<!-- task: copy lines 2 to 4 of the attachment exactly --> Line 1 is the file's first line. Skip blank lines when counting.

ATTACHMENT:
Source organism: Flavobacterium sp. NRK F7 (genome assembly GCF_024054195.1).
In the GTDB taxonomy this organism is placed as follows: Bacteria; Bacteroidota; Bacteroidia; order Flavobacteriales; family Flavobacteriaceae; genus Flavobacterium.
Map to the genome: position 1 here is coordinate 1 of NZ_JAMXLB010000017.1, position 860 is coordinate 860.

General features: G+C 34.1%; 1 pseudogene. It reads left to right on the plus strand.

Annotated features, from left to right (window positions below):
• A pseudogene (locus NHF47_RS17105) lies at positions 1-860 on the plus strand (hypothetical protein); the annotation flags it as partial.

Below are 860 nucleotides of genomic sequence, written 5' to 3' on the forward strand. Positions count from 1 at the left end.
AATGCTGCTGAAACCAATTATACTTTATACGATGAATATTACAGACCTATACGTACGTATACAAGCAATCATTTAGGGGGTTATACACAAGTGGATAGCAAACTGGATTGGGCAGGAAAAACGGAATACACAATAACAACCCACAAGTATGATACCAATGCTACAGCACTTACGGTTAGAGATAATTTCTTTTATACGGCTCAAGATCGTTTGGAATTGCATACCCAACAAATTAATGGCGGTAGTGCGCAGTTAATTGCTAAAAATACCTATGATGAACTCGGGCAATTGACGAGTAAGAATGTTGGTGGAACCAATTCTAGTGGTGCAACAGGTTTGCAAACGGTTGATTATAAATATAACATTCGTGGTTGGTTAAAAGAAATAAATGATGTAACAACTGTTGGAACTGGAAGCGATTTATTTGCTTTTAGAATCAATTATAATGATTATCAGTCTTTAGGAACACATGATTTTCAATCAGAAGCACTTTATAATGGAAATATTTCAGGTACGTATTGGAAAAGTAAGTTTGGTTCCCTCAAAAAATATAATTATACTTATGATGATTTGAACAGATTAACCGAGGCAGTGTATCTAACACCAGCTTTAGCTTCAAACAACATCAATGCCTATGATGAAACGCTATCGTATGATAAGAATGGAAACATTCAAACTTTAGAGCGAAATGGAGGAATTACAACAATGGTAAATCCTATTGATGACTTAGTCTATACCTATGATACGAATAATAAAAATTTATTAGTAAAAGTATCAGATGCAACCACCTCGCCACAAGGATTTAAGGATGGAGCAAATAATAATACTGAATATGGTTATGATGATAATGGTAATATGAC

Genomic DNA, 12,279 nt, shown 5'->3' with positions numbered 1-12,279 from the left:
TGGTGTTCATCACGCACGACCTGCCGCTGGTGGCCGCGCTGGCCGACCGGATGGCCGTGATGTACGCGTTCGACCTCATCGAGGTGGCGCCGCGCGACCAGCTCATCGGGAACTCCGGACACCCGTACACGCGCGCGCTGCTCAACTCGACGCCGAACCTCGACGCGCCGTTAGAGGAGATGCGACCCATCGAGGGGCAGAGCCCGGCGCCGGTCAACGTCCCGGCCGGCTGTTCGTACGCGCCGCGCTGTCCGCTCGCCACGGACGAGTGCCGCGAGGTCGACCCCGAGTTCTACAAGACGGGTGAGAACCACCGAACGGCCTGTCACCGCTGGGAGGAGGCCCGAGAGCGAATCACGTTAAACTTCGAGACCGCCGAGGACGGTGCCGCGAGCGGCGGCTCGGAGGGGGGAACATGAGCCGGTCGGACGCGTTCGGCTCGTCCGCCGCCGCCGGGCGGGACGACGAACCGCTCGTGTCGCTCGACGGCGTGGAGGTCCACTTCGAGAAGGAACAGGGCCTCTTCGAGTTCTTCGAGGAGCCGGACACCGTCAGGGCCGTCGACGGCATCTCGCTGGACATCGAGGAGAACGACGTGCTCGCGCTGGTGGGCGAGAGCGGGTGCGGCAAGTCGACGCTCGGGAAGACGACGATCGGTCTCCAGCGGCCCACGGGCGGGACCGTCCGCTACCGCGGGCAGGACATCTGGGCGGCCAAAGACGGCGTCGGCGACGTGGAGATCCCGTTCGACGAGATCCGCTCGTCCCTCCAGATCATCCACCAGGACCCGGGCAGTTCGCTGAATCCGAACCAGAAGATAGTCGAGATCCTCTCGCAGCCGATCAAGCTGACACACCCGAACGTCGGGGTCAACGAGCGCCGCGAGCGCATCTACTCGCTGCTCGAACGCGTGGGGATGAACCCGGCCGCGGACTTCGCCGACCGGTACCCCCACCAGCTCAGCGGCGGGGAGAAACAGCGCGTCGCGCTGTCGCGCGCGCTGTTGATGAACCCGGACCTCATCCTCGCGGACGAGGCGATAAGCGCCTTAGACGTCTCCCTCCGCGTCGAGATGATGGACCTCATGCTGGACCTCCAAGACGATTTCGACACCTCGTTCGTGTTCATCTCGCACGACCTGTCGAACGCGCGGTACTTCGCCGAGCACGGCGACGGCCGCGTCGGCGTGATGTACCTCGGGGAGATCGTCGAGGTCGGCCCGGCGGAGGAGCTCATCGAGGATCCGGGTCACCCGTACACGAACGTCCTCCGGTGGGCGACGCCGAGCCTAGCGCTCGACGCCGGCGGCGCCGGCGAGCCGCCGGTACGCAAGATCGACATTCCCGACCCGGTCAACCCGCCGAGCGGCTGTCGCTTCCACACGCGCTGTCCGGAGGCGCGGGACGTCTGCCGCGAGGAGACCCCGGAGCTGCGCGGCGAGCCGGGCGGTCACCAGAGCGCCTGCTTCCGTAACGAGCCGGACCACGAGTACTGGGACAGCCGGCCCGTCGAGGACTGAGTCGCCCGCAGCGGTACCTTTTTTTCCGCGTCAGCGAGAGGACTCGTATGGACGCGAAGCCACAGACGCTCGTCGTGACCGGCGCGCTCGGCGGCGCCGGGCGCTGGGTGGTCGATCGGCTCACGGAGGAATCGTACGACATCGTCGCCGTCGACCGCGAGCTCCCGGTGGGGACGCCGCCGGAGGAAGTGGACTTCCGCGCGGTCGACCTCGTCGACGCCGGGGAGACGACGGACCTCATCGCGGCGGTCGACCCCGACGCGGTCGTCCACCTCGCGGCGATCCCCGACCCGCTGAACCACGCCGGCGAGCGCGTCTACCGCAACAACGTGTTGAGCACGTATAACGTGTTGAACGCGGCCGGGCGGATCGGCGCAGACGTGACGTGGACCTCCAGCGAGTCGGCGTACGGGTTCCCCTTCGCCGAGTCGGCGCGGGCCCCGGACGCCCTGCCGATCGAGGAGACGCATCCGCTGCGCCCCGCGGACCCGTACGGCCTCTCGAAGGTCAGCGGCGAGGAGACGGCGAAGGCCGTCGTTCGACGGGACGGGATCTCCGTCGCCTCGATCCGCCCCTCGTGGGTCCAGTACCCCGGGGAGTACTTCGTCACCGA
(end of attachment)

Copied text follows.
In the GTDB taxonomy this organism is placed as follows: Bacteria; Bacteroidota; Bacteroidia; order Flavobacteriales; family Flavobacteriaceae; genus Flavobacterium.
Map to the genome: position 1 here is coordinate 1 of NZ_JAMXLB010000017.1, position 860 is coordinate 860.

General features: G+C 34.1%; 1 pseudogene. It reads left to right on the plus strand.